Alright – so today we’ve got the honor of introducing you to Kim Xrossing. We think you’ll enjoy our conversation, we’ve shared it below.
Kim, appreciate you joining us today. The more we talk about good leadership the more we think good leadership practices will spread and so we’d love for you to tell us a story about the best boss you’ve had and what they were like or what they did that was so great?
I’ve been working since I was 16 years old – in all sorts of industries. Needless to say, I’ve had a variety of bosses. Some were wonderful humans and others were just completely insane. The one person who shaped me as an individual and a business woman is Ronnie Davis from Great Performances. He is the true example of amazing boss, mentor and leader. To many before me, he may have been rough around the edges and very direct with his wants and needs, but I believe that only pushed me to be better and stronger.
At my beginning stages of working in events, I really did not expect how overwhelming it would be during the learning stages. Without a doubt, I made mistakes left and right thinking I should have just been fired. Instead of spending time to yell at me about it, Ronnie would calmly explain why things are done a certain way and completely let go of the topic, sub-consciously giving me space to figure it out on my own. Forgiving me on my mistakes allowed me to learn from them rather than dwell on them and gave me confidence to reach for higher goals as well as perform at greater levels.
Furthermore, at any event, he shows by example what a true leader represents. He is respected like no other amongst our clients, staff, and vendors because he treats everyone with equal amounts of respect and graciousness. He never talks down to anyone and makes sure that everyone ends the day with a smile on their face.
Through consideration, respect, patience, confidence and transparency, we grew a bond and mutual trust. It really shaped the way I speak with clients and staff. I see Ronnie as not only an example of a great boss, but now a forever mentor, and friend to send hilariously weird memes.
Kim, before we move on to more of these sorts of questions, can you take some time to bring our readers up to speed on you and what you do?
I started my career in event digital marketing, moved my way through a multitude of small businesses and freelancing. related with events am an event planner and caterer. I now produce corporate, non profit and social events of all sizes. I help my clients figure out the best logistical way to achieve their goals and guest experiences as well as provide manageable solutions for any type of budget. From venue search and entertainment needs to food/beverage consultation and audio/visual coordination. I pride myself on being able to relate to all types of people, all situations, and every type of event. I believe my open mindedness and humility allows me to be more creative and inventive, all of which help my clients at the end of the day.
Let’s talk about resilience next – do you have a story you can share with us?
I’m sure a lot of people have shared their story on rising up from the pandemic. I talk about it because it was the first time in 13 years that I had more than 1 week straight of “vacation.” At first it felt like a blessing, but after a month I got anxious and lost my mind (as did everyone else). It was the moment of getting furloughed, being stuck indoors in the coldest winters of NYC and fearing not only the world’s health issue, but also how much of a set back I had in life right as I was about to reach 30 years of age (or as I like to call it, the platinum years). It was the first time I was pushed to my boundaries of trying new things to make some income- I recorded and edited promo videos, live-streamed funerals (yes, this was a thing during COVID), handled marketing and PR for musicians, and even sold clothes online because I had given up on the idea of even dressing up to go anywhere for the next year and a half. All of those activities led me to believe that this was my opportunity in life to freelance and start my own side business. I’m still in early stages, but to have come this far in my newly created career has been the hardest work and yet the most satisfying.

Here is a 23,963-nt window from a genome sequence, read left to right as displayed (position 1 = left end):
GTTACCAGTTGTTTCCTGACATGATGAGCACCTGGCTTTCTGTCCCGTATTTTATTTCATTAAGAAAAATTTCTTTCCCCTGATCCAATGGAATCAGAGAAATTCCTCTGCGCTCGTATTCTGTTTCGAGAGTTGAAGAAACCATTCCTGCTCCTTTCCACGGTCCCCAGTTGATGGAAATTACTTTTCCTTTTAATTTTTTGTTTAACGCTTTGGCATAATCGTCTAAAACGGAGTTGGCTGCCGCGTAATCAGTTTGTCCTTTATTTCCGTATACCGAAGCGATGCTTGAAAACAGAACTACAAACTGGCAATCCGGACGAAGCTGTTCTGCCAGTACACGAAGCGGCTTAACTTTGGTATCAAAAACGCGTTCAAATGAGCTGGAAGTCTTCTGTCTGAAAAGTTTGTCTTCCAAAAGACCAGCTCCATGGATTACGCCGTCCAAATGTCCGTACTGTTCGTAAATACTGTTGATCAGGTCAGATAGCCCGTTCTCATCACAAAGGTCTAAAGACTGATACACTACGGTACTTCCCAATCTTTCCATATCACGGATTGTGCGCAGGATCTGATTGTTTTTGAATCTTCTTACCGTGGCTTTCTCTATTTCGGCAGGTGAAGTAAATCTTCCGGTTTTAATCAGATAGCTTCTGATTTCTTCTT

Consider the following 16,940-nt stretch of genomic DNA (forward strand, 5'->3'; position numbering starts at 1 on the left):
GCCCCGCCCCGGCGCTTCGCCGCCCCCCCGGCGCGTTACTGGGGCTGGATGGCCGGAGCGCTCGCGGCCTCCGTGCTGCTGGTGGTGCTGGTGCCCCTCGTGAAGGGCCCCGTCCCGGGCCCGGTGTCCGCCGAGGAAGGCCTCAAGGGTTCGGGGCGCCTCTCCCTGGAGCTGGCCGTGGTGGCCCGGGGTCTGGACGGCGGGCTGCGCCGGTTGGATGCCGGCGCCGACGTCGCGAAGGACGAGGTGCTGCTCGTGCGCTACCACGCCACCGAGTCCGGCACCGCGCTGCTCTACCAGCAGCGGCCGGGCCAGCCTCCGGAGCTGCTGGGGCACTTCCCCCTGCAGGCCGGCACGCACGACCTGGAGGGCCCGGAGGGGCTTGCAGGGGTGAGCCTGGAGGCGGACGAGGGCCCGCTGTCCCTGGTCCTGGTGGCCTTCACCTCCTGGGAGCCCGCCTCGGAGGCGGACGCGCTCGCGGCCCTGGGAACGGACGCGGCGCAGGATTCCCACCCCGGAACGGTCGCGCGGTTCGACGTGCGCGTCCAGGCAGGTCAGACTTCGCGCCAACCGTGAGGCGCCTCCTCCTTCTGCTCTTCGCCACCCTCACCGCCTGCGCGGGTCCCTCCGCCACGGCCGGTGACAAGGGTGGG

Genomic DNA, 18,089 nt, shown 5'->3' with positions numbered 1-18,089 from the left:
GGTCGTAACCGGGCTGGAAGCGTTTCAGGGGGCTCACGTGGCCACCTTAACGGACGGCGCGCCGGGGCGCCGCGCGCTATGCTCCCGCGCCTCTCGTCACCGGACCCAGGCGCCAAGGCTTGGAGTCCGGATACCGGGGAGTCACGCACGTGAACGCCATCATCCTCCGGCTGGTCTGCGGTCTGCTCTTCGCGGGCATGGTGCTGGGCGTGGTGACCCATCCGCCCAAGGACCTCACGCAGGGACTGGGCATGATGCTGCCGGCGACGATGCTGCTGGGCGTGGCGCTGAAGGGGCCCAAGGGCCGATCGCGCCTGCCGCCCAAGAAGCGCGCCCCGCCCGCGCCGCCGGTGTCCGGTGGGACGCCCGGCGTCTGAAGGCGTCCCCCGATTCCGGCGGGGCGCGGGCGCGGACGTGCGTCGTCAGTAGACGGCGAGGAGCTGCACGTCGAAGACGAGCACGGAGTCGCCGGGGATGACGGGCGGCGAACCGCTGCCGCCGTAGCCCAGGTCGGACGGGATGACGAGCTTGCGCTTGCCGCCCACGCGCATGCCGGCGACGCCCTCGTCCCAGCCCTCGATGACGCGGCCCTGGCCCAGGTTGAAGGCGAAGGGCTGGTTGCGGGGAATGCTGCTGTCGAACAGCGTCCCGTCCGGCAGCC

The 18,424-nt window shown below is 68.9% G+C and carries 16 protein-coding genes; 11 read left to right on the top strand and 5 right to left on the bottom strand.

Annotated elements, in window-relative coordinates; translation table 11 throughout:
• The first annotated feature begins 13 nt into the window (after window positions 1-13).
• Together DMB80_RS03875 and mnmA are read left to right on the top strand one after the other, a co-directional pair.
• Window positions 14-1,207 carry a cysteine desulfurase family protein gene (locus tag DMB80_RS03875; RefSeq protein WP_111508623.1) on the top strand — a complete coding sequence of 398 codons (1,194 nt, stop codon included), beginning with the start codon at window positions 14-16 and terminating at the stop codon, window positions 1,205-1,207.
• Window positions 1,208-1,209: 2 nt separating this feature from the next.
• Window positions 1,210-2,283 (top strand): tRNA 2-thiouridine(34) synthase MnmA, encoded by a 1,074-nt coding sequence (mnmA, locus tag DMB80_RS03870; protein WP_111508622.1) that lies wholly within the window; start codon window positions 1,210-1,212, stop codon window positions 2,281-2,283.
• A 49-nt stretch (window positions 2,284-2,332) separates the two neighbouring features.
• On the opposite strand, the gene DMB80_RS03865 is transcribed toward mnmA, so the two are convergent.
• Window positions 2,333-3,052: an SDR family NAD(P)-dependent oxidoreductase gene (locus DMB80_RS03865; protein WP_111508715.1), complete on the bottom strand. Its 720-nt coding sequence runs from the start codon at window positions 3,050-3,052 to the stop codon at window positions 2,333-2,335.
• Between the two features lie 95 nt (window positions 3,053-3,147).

What’s a lesson you had to unlearn and what’s the backstory?
The lesson I had to unlearn is the say yes to every opportunity. I grew up thinking if I said yes to any opportunity, good or bad, I’d either come out with something better or a learning experience. This was a great motto to go by being young, in school and internships. However, there’s almost a fine line to this theory once you start your career. There are some jobs and clients that you almost have to learn to say no (or unlearn to say yes). I had plenty of moments where I would take on a project in the beginning only to realized I spent way more time than expected and therefore was extremely underpaid, but in my mind, it was all for the “opportunity,” right? Wrong!
You have to learn – what is your time worth? What is the knowledge you spent years gathering worth? What is your reputation worth? The hardest part, as a minority woman in particular, is to say no to an opportunity because you never know who or if anyone will give you the next one. Once unlearned though, it is rewarding as well as an ode to your confidence and respect to yourself on what you really deserve.
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